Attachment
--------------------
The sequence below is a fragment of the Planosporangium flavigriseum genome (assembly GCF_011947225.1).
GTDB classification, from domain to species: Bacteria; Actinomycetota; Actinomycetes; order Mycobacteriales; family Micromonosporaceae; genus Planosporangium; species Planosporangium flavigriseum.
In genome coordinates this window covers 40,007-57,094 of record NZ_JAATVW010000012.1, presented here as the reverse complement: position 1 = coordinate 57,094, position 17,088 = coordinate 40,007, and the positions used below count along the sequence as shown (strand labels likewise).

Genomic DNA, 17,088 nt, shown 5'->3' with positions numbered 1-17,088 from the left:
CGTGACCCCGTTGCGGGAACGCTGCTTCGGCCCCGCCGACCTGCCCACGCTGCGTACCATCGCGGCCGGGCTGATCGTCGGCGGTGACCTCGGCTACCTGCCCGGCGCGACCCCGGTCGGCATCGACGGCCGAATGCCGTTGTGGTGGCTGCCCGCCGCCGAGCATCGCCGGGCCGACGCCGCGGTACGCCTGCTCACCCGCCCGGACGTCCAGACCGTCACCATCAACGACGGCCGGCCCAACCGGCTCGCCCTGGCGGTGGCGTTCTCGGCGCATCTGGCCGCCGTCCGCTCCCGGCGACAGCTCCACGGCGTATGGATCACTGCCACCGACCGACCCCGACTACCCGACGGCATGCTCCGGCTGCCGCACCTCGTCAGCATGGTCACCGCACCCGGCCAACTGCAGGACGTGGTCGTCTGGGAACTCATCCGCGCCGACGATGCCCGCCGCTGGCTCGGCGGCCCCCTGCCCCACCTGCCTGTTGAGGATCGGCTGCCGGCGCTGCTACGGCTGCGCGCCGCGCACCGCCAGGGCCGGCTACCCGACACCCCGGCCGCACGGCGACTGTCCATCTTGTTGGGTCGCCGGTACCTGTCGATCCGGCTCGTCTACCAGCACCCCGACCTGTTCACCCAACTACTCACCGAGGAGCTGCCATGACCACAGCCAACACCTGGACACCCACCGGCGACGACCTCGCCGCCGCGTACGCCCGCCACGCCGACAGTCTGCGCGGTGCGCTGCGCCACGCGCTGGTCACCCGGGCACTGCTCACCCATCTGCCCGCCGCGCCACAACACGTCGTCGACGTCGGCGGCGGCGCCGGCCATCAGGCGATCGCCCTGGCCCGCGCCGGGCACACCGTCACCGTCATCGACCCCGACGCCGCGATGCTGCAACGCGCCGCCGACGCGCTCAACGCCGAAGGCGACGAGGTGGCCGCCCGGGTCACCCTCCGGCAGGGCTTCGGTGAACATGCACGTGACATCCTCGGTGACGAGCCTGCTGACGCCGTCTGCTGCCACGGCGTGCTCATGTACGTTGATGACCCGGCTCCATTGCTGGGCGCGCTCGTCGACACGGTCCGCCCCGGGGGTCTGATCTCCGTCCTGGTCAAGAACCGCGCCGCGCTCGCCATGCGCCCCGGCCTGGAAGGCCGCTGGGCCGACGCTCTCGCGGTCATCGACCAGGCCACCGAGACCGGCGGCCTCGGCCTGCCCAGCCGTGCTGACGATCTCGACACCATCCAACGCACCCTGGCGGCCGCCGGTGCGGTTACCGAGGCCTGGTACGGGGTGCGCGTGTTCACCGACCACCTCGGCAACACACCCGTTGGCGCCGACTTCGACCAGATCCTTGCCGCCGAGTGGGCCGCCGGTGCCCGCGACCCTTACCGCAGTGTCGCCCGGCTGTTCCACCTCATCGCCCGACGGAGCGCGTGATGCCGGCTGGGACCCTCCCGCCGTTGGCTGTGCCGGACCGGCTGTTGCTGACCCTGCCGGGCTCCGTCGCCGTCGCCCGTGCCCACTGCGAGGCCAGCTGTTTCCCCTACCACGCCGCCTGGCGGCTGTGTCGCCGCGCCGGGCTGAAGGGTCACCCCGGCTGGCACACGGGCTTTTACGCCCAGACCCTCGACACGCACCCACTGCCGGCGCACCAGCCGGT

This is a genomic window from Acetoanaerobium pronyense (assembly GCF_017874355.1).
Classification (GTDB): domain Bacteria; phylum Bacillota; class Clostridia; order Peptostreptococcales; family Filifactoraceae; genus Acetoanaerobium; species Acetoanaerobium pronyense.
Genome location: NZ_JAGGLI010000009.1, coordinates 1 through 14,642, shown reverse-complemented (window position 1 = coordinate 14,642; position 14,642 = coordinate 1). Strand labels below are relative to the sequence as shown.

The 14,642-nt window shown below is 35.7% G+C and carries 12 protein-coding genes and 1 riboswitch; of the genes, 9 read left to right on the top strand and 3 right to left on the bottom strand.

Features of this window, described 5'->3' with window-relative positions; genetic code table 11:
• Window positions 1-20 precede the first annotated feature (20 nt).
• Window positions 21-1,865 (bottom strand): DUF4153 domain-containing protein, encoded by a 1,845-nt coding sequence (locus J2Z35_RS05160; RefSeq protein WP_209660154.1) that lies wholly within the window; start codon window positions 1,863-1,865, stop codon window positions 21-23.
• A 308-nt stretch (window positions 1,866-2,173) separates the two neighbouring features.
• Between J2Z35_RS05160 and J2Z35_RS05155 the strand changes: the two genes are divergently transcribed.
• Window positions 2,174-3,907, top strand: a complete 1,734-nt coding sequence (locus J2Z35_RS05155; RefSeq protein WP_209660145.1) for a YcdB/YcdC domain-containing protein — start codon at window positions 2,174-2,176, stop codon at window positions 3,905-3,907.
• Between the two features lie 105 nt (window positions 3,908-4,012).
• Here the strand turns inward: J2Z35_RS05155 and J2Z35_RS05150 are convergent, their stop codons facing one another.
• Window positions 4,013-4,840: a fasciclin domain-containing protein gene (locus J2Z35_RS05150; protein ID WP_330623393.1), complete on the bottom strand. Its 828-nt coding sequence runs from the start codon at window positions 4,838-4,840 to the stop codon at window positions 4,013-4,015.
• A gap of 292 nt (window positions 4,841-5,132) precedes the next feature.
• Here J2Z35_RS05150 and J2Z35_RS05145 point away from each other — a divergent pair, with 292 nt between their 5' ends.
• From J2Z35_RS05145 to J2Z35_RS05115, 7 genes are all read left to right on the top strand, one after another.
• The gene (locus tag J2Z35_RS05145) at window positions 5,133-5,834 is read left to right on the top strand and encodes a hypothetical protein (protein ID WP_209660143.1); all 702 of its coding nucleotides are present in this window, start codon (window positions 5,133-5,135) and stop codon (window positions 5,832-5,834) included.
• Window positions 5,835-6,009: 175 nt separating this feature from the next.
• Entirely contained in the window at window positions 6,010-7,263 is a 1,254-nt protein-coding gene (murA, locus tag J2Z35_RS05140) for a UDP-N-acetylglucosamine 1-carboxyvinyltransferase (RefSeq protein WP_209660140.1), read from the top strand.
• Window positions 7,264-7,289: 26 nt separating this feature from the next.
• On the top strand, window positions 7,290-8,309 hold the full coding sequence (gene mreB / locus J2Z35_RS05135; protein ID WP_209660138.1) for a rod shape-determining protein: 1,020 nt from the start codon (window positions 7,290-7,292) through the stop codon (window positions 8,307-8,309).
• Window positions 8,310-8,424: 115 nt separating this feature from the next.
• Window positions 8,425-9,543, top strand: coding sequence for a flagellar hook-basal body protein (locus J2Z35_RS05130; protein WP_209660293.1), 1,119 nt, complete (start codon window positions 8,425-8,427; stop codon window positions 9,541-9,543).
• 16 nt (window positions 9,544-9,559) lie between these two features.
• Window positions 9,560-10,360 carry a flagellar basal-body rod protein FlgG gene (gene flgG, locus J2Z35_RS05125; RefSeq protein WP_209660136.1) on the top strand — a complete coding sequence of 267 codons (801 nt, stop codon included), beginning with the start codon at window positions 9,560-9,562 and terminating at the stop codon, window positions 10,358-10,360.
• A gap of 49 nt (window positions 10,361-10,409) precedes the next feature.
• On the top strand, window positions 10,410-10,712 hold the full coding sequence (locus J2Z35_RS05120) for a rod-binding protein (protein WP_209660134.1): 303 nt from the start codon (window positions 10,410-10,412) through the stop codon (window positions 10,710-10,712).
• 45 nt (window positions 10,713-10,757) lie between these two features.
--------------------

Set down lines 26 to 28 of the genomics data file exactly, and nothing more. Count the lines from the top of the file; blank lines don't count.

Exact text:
• On the top strand, window positions 7,290-8,309 hold the full coding sequence (gene mreB / locus J2Z35_RS05135; protein ID WP_209660138.1) for a rod shape-determining protein: 1,020 nt from the start codon (window positions 7,290-7,292) through the stop codon (window positions 8,307-8,309).
• Window positions 8,310-8,424: 115 nt separating this feature from the next.
• Window positions 8,425-9,543, top strand: coding sequence for a flagellar hook-basal body protein (locus J2Z35_RS05130; protein WP_209660293.1), 1,119 nt, complete (start codon window positions 8,425-8,427; stop codon window positions 9,541-9,543).